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  • Joys of Supermarket Shopping in the Soviet Union August 11, 2017

    Author: Beach Combing | in : Modern , trackback

    The Soviet Union ran a centrally-planned economic system. This meant that bureaucrats, using five-year plans, had to anticipate the changing wants and needs of Soviet citizens looking into their cracked crystal balls. It is not that these planners did so badly, they did so with verve and cunning and best intentions: it is just that bureaucrats are far worse at anticipating needs than the invisible hand of the free market. The best Cold War example that Beach has come across of this is the literature on Cold War spying. The Soviets had the better trainers, the better agents and had fewer scruples about spilling blood, a plus in this field. However, in one thing, the KGB could not compete: technology. The CIA farmed out its technological operations to different firms, playing this and that company off against each other, and sometimes gave commissions to boys in garages, who promised them impossible but occasionally achieved inventions. The KGB had only one state run labs to do its magic. The result was that your average KGB agent was more than a match for his or her CIA equivalent in 1980, but had an audio bug that was perhaps twice as big and four times as likely to break down.


    Anyway, Beach digresses. These are stills from a moving video of a Soviet supermarket in 1986. It lasts seventeen minutes, which might be too much for some viewers: Beach’s kids didn’t last long watching it.

    The most striking thing, of course, is the lack of food both in terms of types and quantity: it is tempting to write something about quality but given the horrors in our western food system (twenty ingredients to make ‘white’ wholemeal bread’ etc etc) that might be too much. Interesting, though, how many wily old women smell the frozen meat. These are things that would only, with difficulty, come out in a photograph.

    Also note that the Soviet system would have differentiated between range and quantity. For a Soviet planner a range of different brands seemed a bourgeois indulgence: whereas quantity was a matter of Soviet pride. A capitalist might respond that quantity and range are inseparable, particularly in supermarkets. Note that presumably supplies were even worse in provincial or rural centres?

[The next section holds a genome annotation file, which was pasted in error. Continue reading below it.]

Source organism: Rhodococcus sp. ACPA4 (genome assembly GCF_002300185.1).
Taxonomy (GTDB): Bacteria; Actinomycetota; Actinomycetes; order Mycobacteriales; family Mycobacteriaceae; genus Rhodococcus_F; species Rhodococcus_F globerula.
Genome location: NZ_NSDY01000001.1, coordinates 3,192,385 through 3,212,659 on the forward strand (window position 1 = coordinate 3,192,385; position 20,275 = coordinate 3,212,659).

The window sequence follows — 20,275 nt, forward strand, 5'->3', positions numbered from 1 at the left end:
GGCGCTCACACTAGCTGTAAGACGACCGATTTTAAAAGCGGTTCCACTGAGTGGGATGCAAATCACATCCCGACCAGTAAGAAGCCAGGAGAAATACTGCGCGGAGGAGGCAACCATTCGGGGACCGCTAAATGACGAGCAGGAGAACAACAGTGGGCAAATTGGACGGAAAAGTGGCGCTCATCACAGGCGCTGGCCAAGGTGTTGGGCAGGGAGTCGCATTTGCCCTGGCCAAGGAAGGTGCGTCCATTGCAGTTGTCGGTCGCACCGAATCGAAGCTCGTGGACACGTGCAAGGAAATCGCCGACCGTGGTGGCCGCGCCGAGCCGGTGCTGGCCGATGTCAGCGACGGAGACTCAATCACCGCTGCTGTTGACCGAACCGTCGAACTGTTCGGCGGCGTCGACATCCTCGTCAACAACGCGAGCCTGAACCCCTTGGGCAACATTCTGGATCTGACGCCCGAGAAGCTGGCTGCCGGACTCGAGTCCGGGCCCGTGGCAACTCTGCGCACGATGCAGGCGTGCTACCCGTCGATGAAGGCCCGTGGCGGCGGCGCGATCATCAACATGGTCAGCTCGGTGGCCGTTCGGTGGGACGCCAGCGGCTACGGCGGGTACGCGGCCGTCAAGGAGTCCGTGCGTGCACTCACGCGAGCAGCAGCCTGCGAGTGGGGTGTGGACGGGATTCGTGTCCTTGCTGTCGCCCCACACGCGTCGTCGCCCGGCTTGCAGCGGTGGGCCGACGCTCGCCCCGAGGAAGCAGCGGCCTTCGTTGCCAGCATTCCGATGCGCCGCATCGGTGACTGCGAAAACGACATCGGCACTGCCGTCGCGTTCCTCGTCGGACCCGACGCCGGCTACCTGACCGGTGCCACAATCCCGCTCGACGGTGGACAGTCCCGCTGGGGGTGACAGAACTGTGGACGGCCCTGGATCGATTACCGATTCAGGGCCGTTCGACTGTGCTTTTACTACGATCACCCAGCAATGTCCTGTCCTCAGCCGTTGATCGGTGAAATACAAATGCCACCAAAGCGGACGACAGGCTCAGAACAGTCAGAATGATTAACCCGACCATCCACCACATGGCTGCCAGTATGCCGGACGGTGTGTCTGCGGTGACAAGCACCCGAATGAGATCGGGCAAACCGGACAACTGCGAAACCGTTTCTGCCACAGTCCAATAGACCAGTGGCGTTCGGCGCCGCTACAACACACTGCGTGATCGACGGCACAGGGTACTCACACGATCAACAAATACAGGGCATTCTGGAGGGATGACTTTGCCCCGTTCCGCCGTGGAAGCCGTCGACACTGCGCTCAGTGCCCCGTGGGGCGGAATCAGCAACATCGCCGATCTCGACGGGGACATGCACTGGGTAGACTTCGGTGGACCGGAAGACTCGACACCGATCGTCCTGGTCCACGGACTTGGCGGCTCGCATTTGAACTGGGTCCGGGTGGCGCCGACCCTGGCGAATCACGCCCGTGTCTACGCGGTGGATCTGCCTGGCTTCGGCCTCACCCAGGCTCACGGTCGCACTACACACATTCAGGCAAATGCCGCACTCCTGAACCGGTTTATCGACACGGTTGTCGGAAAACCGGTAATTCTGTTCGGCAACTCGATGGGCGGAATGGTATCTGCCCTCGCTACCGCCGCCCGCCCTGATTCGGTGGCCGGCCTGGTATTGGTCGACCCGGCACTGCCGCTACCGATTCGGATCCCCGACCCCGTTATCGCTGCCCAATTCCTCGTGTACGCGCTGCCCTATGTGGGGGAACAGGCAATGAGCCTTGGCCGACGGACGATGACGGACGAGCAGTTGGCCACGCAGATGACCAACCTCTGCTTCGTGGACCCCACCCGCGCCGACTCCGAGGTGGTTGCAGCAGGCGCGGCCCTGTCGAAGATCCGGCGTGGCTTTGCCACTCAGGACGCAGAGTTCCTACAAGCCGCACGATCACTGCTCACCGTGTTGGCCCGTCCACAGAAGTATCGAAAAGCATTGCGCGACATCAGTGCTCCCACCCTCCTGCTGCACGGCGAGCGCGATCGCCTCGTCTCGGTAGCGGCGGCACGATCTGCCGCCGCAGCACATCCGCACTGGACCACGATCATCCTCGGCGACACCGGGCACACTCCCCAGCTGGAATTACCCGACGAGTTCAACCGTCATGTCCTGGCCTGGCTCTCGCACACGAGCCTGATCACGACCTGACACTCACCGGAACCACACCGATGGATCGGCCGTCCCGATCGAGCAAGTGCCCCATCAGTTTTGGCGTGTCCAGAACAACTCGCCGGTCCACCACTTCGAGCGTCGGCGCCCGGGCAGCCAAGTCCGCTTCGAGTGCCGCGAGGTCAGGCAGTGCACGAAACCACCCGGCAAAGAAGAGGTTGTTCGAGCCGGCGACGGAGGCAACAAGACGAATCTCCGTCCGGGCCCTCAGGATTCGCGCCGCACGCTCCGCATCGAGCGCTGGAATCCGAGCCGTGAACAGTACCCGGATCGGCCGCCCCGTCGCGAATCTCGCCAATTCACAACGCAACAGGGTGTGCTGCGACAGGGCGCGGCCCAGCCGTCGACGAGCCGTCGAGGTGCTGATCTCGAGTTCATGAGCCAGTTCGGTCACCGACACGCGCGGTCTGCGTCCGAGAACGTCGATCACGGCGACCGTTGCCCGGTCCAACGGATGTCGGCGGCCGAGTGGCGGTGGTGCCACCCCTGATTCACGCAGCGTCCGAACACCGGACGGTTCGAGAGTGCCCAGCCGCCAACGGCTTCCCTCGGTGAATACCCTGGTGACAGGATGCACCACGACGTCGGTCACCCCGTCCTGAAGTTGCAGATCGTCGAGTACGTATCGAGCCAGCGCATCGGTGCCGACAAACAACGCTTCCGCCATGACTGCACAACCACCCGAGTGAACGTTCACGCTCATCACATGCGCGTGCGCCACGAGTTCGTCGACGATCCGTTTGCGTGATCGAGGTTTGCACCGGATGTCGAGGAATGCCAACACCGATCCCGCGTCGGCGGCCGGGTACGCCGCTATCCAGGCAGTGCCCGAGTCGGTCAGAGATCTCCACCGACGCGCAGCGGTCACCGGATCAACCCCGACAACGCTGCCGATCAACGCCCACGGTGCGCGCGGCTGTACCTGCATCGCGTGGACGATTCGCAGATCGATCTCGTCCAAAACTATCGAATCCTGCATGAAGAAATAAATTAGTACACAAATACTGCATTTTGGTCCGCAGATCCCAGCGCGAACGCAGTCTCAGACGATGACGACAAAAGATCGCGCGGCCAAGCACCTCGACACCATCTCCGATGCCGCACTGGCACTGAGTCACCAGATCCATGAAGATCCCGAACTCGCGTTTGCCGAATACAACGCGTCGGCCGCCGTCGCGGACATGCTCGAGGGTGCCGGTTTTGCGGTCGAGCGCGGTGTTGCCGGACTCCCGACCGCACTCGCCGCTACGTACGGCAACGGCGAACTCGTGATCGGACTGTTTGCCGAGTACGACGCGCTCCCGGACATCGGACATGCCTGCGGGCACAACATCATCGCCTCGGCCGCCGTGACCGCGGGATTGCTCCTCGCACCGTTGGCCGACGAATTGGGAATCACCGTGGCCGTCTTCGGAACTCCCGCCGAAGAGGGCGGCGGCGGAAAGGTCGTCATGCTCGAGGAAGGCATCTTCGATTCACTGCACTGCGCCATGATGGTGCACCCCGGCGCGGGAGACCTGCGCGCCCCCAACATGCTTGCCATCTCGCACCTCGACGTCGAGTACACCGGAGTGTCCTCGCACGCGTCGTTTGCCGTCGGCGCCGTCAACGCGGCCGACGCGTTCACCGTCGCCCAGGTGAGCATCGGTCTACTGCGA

Another point. Someone was allowed to film, apparently in 1986? Video cameras were difficult to come by in the Soviet Union. You would have needed permission for this kind of a glance under the hood of Soviet society. It would be tempting to suggest that the camera was somehow hidden: difficult in the late 1980s! Note, though, how so few people seem to see the camera in their presence. Any explanations or background to this film: drbeachcombing AT yahoo DOT COM

    It is also nice to see the stolid long-suffering Muscovites foraging: anyone over forty, remember, in this video, had lived through the ‘Great Patriotic War’; many men and not a few women filmed here will have carried guns in that conflict for Mother Russia. The beautiful young woman in the final seconds of the film – sorry couldn’t resist – will now be in her sixties, hopefully with ten grandchildren. ‘Time, you thief!’

    Beach looked in vain for other good photographs of Soviet era shopping in supermarkets. The problem, presumably, is that when shops were full and impressive the range of goods has not made them very interesting as internet fodder!

    Filip G explains the date, 29 Aug 2017: The store was videotaped in 1990/91, not in 1986 (see the description), which answers your question… In 1986 that would be espionage, but 1990… the end is near… nobody cared, I guess.

    And actually, it was not that bad, at least there was _something_ in the shop – you know, Moscow was the showcase of communism… (it’s funny that showcases of communism are worse than business as usual in capitalism… like this one: (North_Korea))

    And here are some photos from Poland under the communist regime:


    I think this photo is the most known in Poland:

    Poland 1981

    Note this was not exaggeration or something… I remember when, as a

    small boy, I visited a shoe shop with my mother – there were empty

    racks and just one pair of little baby shoes.

    Chris S. 29 Aug 2017: Here’s some info about Soviet citizens visiting, or defecting to, the west and being astonished by the disparity. First we have Viktor Belenko, who stole a MIG-25 and brought it to the west.
    “The story of Viktor Belenko’s defection, and particularly his acclimatization to life in the United States, was told brilliantly in the 1980 biography MiG Pilot by John Barron, which I read years ago and greatly enjoyed. As a (now) high-profile Soviet defector, Belenko thought, during his early days in the USA, that CIA officials arranged things for him to make the United States look good–a supermarket, for example. In a memorable incident recounted in MiG Pilot, Belenko went into a store, was overwhelmed by the vast array of goods for sale, and thought it was sort of a Potemkin village created for his benefit–only to learn later that all stores are like that.”
    Next we have Boris Yeltsin.
    “Yeltsin, then 58, “roamed the aisles of Randall’s nodding his head in amazement,” wrote Asin. He told his fellow Russians in his entourage that if their people, who often must wait in line for most goods, saw the conditions of U.S. supermarkets, “there would be a revolution.””